Recognizing current and future needs for a diverse skilled workforce in mechanical engineering and the rising cost of higher education that acts as a barrier for many talented students with interests in engineering, the project focuses resources and research on financial support coupled with curricular and co-curricular activities designed to facilitate student degree attainment, career development, and employability in STEM-related jobs. The Mechanical Engineering (ME) S-STEM Program at UMBC has provided enhanced educational opportunities to more than 90 economically disadvantaged and academically talented undergraduate students in the ME Department in the past eight years. It is expected that approximately 45 academically talented and financially needy students, including students transferring from Maryland community colleges to four-year engineering programs will receive scholarship support in the next 5 years, with an average amount of $6,000 per year for up to four years to earn degrees in mechanical engineering at UMBC.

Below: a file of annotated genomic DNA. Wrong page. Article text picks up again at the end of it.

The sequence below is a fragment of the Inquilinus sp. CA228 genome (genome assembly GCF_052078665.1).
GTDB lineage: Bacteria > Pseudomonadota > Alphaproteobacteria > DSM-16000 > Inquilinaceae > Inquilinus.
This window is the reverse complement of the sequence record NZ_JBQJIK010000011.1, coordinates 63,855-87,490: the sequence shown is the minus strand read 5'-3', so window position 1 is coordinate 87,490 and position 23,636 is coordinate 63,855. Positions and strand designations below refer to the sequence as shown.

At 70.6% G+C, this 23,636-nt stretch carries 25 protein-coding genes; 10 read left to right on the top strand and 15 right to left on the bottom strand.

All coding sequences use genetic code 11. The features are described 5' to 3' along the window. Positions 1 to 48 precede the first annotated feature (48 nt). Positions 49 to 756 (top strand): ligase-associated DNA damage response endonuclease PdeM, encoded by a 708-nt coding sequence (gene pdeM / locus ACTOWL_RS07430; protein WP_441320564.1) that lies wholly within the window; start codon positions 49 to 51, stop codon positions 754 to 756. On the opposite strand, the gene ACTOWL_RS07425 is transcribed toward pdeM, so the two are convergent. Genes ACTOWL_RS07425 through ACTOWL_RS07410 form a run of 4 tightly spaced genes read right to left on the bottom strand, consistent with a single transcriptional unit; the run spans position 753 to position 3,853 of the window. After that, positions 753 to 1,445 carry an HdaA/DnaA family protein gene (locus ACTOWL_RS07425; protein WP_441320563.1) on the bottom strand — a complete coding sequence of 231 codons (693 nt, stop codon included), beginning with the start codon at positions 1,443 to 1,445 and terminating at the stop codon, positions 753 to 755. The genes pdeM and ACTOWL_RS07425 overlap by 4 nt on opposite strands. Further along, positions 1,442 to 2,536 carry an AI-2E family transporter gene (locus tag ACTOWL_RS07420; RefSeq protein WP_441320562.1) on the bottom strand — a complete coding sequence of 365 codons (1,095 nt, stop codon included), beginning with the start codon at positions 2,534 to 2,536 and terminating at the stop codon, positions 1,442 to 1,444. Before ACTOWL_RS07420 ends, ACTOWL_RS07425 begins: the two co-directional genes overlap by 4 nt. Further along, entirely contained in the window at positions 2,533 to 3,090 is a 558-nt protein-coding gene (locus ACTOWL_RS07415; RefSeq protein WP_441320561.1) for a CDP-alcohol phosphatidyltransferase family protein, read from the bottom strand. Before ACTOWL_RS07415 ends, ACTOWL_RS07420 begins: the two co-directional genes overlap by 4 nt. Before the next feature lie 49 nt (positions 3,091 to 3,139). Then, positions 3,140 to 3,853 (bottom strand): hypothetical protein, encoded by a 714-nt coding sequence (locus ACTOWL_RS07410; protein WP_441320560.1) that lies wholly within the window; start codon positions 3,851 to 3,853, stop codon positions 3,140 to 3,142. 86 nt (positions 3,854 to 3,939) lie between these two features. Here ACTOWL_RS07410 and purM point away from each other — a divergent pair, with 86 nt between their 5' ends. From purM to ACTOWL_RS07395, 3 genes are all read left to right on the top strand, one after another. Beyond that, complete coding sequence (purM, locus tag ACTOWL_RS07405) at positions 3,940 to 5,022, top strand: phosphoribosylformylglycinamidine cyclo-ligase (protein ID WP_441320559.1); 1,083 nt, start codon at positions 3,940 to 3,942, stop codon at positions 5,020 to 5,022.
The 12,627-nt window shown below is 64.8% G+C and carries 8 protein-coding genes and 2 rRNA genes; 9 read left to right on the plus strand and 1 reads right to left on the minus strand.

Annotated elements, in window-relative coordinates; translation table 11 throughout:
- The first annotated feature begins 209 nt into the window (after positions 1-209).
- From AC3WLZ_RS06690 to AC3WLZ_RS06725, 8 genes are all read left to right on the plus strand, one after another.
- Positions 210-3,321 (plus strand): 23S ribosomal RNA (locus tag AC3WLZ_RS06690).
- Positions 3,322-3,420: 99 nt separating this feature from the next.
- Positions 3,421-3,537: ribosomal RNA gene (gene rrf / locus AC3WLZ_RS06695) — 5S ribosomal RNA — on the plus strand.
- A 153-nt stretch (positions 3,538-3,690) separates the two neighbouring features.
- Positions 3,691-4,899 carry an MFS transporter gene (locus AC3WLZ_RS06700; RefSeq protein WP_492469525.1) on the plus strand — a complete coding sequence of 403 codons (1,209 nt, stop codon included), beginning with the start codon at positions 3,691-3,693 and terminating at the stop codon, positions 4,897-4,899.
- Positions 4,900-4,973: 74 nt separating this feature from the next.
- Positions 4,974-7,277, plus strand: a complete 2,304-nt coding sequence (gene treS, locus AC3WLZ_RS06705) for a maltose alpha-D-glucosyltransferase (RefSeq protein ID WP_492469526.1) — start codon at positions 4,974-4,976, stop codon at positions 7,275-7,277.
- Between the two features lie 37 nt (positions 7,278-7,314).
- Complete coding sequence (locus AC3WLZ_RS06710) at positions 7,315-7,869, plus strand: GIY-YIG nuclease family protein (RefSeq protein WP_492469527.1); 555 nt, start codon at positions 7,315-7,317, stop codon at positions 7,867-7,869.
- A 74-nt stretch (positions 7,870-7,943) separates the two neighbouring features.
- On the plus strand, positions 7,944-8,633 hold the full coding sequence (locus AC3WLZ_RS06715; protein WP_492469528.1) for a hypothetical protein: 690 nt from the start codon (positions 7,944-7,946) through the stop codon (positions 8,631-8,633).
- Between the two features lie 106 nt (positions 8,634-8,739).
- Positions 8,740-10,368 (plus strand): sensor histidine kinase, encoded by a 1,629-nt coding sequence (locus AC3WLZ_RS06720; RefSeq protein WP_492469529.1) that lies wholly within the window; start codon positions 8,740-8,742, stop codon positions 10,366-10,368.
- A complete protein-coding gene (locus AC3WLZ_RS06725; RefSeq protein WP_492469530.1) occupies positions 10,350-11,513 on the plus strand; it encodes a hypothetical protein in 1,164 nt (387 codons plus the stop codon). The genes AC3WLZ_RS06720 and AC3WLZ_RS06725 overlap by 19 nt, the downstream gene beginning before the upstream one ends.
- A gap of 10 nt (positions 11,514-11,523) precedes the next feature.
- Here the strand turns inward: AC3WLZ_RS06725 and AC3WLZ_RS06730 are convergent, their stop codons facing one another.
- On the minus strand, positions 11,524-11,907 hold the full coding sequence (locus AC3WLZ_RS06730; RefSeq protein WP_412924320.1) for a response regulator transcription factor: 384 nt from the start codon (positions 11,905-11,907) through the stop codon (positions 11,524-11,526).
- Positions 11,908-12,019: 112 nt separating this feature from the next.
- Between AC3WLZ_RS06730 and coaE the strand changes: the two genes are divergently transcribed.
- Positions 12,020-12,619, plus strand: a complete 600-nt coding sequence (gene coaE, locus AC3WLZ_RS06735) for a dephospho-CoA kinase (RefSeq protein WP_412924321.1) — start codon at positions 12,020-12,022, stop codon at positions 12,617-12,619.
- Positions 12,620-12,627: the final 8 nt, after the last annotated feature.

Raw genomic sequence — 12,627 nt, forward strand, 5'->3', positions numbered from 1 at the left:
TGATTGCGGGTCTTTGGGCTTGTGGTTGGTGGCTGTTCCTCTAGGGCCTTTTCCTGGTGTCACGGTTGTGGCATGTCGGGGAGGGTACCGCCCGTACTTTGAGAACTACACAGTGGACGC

Through scholarships and supplemental support services, this program promotes full-time enrollment and will elevate the scholastic achievement of the S-STEM scholars, with a special emphasis on females and/or underrepresented minorities. It will provide a holistic and novel educational experience combining science, engineering, technology and medicine to improve student retention and future career prospects. The project builds on an established partnership between the University of Maryland, Baltimore County (UMBC) and Maryland community colleges to improve and investigate the transfer experience of community college students to four-year programs, student retention at UMBC, and job placement and pathways to graduate school and employment. The mixed methods quantitative and qualitative research study will examine the implementation and outcomes of proactive recruitment; selected high impact practices, such as orientation, one-to-one faculty mentoring, peer mentoring, and community building; participation by students in research-focused activities, such as research seminars and undergraduate experiences; and participation by students in career and professional development activities.